Welcome to Thriving Mind, a resource to help you understand your individual signs of stress, take small steps to recharge, and unlock better mental health.
At the age of 11, Victoria Arlen developed two rare diseases — transverse myelitis and acute disseminated encephalomyelitis — that led her to spend years in a vegetative state. In 2010, Arlen, who today is one of the youngest on-air sportscasters for ESPN, miraculously awoke, though not without her share of challenges: She continued to experience symptoms of her neurological condition, like seizures and chronic stomach pain, and was paralyzed from the belly button down.
In 2012, Arlen, a talented swimmer, won four medals at the Summer Paralympics. Proud of this accomplishment, Arlen looked forward to achieving her next goal: walking again. “Despite agonizing frustration, I put in everything I had every day, spending thousands of hours working and fighting for one flicker of a sign that my legs were still alive,” she wrote in an essay for ESPN. In November 2015, that flicker came, and she took her first small step. Five more months down the road, and Arlen was successfully putting one foot in front of the other.
Since her miraculous recovery, Arlen has continued to achieve at great heights: In addition to her success at ESPN, Arlen was a contestant on the 25th season of Dancing with the Stars, and published her memoir, Locked In: The Will to Survive and the Resolve to Live.
Arlen’s experience has changed her perspective on living. In a 2019 interview, she said, “Sometimes we forget to live. We get so caught up in the world. I didn’t know if I had a tomorrow guaranteed for a very long time, so I intend on making every day count.”
No stranger to stress, Arlen wants to help others realize their triggers before reaching a boiling point. A new Thrive Global survey of over 2,000 Americans ages 18 to 85 shows just how desperately people want and need that knowledge: 91% of respondents said not knowing or ignoring their personal signs of overstress had a negative impact on their mental well-being, 72% wish they knew more small everyday steps to improve their mental health, and nearly half said when it comes to managing their stress, they don’t know where to start.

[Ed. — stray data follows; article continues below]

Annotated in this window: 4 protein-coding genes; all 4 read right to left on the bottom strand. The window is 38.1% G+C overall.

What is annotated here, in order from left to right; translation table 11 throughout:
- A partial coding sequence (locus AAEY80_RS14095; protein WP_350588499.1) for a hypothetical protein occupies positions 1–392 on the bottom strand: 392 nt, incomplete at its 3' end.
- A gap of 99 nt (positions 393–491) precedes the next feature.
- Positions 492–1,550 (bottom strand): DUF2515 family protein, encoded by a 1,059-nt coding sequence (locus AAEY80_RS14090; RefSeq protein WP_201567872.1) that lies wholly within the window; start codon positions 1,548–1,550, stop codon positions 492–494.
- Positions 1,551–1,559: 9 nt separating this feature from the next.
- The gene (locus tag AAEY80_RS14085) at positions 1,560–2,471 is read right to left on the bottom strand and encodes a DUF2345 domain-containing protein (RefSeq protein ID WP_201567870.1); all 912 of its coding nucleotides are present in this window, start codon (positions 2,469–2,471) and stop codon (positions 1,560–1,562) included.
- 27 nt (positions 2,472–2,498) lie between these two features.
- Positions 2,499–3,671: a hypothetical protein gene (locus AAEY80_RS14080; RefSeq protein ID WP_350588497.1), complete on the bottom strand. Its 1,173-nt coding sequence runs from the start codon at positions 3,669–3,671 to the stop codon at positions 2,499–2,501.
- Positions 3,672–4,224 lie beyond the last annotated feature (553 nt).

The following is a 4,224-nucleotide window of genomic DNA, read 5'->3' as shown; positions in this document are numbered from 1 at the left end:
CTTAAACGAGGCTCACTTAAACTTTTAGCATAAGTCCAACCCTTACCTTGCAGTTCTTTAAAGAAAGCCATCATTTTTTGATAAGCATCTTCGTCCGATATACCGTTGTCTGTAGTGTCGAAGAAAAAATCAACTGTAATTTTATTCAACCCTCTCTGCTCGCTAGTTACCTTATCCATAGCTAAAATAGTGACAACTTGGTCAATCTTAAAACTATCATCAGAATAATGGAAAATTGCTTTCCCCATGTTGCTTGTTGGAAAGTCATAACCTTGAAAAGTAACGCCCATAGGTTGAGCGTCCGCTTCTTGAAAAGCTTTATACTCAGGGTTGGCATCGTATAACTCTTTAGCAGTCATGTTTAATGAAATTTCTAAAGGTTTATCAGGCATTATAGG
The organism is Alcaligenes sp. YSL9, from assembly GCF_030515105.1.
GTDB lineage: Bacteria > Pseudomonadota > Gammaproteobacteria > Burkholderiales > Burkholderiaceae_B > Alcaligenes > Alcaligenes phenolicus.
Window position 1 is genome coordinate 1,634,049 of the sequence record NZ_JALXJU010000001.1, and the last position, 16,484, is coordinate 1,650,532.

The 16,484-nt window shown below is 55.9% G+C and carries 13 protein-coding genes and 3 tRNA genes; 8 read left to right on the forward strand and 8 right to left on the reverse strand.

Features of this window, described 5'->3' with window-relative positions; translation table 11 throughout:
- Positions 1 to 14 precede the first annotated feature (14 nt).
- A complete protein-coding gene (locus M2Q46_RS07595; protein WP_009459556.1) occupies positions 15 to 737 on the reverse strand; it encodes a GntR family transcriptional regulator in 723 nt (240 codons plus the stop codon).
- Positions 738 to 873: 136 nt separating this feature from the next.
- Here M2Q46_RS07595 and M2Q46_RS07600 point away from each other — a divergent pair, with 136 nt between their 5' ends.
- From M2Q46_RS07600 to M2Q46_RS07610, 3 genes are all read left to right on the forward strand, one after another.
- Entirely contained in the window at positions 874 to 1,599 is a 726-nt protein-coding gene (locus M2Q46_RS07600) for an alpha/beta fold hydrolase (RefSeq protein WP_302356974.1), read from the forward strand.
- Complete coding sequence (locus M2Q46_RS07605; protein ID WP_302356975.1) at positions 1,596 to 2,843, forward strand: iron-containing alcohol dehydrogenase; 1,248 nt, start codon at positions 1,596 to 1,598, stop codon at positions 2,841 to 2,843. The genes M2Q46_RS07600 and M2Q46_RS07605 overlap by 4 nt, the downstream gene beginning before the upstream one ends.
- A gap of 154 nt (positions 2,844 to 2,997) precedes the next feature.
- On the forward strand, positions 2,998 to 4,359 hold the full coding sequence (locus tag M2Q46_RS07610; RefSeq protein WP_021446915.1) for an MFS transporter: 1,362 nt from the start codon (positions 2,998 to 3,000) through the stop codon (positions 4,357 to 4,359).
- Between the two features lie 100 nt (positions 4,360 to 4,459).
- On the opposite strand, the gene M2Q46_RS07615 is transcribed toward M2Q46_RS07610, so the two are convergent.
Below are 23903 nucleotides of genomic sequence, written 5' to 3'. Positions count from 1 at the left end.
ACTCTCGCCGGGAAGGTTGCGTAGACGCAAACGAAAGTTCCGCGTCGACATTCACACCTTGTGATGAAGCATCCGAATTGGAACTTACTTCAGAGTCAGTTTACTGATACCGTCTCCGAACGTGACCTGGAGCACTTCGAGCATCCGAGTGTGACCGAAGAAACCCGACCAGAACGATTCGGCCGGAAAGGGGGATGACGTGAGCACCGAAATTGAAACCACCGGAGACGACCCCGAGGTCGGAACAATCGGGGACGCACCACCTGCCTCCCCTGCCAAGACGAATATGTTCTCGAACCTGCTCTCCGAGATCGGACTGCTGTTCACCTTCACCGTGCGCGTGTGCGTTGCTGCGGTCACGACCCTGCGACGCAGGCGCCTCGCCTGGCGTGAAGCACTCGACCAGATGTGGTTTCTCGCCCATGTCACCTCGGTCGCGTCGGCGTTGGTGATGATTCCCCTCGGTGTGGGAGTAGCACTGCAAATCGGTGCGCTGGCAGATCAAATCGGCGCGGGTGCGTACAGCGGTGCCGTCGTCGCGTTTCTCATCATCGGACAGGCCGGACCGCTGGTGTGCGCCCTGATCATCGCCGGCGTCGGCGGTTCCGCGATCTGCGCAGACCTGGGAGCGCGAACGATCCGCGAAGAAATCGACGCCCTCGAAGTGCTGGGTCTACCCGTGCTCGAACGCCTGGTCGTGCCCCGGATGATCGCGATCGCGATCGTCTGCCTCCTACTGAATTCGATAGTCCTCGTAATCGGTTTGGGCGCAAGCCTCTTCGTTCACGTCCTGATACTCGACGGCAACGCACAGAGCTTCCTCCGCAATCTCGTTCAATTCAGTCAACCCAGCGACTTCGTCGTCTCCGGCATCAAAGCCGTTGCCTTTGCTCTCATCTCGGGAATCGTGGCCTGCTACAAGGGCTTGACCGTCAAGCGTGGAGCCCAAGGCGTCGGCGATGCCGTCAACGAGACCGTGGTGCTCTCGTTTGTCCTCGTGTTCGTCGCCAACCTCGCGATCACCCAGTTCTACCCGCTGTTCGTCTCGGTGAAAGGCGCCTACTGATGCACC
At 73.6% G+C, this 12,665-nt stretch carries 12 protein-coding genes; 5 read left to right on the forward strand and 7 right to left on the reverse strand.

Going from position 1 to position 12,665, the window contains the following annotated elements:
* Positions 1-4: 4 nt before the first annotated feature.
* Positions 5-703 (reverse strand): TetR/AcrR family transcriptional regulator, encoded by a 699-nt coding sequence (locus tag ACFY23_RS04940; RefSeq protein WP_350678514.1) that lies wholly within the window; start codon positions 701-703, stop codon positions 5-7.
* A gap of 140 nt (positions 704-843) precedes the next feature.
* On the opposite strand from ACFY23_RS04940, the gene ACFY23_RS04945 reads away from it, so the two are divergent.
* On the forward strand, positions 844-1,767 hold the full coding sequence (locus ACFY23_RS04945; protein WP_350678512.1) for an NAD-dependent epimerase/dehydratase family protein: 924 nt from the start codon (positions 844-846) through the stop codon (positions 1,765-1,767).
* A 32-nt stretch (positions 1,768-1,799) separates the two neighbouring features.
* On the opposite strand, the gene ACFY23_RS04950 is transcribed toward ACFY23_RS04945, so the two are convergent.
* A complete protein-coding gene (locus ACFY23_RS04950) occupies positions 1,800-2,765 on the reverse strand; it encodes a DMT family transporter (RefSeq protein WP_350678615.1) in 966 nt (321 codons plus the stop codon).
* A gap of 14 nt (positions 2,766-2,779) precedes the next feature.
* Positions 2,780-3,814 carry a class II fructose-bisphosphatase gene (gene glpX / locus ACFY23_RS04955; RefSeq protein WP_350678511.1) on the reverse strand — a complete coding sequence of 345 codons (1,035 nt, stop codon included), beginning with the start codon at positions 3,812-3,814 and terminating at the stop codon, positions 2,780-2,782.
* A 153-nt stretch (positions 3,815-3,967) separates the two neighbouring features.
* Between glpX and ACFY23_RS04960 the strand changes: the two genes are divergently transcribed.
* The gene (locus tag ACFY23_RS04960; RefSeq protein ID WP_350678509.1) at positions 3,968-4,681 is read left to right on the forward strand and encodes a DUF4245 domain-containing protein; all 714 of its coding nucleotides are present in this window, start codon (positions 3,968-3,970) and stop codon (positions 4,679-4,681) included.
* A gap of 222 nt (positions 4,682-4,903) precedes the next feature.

Because there is power in sharing our stories, Arlen opens up about her own stressors, her signs of overstress, and the small, everyday steps she takes to take care of her mental well-being.
Thrive Global: What causes you stress?
Victoria Arlen: I wear many different career hats and the combination of them all can cause stress from time to time. Constantly having to be “on” is not always easy. Balancing it all while maintaining everything else life throws at me can be stressful. I travel so much and am home about three days at a time, so it can be stressful living out of a suitcase. The last wave of travel I had I was home for 48-hours, and on my first morning home, I woke up and had no idea where I was.
TG: What signs warn you that you’re approaching your tipping point?
VA: The signs are usually when I start to feel overwhelmed by simple tasks. And when I can’t see to organize my brain. My body tends to let me know as well: I’ll notice that I’m tired and not as energetic as I normally am. Sleep deprivation also begins and I tend to eat less. I get so preoccupied with “work” that I forget to check in with myself. Thankfully my friends and family and people on my team are well aware of the signs and know when to force me to take a step back and breathe.
TG: What small steps do you take to work through that stress?
VA: It usually involves shutting off for a moment. Either going to the lake or the ocean and just having time to meditate and pray and take in everything. Taking time to be grateful is key for me. It’s easy to just go and go, but we need to still stop and smell the roses and be grateful. Gratitude truly is the best attitude.
Read more of our mental health coverage here.